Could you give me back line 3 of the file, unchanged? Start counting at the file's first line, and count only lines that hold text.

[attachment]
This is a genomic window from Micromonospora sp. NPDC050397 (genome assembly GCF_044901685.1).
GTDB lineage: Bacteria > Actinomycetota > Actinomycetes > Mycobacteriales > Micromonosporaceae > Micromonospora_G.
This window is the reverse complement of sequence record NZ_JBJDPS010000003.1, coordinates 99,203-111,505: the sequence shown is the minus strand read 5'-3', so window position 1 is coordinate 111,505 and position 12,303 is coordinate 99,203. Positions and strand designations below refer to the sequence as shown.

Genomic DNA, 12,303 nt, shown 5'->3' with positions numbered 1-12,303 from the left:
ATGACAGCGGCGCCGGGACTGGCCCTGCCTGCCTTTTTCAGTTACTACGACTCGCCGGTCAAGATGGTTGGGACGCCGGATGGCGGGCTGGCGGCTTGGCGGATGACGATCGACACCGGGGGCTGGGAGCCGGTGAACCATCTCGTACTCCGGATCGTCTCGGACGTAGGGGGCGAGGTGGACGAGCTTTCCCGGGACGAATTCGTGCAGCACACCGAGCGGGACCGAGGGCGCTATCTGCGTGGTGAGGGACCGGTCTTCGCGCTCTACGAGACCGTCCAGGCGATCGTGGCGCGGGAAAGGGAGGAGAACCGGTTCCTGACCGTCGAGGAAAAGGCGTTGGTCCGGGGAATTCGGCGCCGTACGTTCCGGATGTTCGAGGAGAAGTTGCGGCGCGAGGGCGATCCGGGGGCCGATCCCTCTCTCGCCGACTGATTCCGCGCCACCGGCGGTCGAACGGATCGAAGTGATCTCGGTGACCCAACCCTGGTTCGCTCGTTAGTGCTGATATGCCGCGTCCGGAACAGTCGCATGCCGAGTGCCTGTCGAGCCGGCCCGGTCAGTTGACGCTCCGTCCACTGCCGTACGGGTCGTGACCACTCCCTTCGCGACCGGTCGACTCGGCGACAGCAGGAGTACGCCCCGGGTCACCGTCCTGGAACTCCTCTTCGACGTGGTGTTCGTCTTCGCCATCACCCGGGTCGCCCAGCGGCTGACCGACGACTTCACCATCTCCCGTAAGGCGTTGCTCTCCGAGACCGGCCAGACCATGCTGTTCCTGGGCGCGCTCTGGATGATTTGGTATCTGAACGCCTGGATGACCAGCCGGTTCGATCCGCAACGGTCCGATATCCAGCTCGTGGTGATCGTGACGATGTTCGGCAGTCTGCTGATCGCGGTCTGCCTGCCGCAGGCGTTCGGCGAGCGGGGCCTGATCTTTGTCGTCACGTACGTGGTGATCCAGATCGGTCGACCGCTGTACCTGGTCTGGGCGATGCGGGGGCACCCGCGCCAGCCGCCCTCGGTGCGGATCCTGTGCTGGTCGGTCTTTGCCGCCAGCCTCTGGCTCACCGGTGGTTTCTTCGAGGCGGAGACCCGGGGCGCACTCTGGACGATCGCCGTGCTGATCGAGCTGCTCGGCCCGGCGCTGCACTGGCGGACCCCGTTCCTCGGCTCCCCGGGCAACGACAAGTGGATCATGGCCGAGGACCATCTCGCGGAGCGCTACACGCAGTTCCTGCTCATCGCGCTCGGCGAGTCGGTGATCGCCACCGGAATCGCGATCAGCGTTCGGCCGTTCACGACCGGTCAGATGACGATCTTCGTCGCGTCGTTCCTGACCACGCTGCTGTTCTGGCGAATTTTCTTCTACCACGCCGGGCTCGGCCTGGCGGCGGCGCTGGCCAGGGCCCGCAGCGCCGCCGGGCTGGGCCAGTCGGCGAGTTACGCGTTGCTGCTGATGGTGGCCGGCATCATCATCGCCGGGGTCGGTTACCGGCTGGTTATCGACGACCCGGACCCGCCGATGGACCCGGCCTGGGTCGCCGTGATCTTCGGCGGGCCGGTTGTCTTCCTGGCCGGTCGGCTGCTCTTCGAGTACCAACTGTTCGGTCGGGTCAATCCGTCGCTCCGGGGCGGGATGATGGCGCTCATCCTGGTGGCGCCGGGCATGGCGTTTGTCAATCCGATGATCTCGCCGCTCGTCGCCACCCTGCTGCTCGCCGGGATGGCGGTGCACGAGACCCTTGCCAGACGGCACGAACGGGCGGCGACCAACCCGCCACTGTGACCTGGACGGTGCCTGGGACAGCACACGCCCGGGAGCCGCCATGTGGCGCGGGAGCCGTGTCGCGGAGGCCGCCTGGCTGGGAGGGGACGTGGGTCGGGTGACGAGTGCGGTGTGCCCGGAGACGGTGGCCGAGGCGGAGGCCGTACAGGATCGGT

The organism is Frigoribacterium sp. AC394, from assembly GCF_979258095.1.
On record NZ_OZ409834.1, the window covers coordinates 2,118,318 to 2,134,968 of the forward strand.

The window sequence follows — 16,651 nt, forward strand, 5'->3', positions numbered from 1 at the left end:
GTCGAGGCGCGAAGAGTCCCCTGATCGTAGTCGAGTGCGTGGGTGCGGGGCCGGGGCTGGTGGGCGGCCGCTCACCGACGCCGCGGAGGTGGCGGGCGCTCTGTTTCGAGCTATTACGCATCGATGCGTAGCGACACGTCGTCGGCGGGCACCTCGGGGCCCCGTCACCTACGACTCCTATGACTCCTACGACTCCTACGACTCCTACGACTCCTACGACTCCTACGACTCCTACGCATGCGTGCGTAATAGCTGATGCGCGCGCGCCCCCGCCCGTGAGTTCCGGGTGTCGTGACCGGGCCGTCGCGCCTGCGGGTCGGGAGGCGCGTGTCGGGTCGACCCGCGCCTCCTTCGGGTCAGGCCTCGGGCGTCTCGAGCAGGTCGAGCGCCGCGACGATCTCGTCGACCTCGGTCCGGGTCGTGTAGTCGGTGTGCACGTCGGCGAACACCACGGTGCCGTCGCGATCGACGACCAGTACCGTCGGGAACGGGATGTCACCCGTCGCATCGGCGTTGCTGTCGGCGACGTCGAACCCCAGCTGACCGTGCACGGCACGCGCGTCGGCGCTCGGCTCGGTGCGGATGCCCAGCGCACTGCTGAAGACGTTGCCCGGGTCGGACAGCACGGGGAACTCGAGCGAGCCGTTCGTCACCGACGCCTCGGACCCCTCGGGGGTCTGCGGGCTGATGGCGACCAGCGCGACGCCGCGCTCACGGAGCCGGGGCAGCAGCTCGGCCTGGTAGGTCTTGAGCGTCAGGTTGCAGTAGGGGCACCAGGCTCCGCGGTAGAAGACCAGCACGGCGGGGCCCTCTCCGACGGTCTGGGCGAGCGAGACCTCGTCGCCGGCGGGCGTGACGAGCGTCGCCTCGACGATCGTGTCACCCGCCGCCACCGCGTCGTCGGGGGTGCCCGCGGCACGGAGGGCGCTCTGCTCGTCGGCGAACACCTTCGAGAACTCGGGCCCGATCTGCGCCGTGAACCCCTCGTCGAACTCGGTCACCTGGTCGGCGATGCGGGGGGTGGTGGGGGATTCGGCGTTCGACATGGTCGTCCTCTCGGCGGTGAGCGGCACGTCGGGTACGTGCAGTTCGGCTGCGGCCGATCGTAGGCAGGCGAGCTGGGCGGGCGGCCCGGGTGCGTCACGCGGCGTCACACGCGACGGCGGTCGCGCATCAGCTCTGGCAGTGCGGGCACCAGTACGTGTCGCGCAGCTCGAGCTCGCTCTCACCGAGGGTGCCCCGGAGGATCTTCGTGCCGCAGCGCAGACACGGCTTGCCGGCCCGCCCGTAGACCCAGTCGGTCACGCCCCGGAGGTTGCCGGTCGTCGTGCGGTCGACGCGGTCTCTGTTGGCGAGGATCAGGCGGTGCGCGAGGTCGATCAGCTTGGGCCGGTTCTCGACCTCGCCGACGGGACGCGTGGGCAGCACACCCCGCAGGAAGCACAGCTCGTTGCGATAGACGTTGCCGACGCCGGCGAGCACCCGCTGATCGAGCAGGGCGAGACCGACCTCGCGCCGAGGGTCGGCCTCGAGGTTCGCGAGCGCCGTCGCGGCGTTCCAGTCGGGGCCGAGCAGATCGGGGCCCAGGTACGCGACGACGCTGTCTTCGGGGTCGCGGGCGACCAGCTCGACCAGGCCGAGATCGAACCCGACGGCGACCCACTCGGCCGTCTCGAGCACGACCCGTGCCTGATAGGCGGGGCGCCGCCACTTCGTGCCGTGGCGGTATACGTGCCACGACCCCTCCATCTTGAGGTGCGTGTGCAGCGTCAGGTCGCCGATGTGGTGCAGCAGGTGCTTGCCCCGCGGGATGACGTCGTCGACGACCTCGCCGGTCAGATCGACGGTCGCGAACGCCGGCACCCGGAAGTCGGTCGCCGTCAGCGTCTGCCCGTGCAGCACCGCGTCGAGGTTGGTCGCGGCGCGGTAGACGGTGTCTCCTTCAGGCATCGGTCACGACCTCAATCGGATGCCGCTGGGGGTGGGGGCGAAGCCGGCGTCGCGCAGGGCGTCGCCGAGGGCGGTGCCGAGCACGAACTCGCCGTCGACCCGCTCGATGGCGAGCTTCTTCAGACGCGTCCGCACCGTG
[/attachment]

This window is the reverse complement of sequence record NZ_JBJDPS010000003.1, coordinates 99,203-111,505: the sequence shown is the minus strand read 5'-3', so window position 1 is coordinate 111,505 and position 12,303 is coordinate 99,203. Positions and strand designations below refer to the sequence as shown.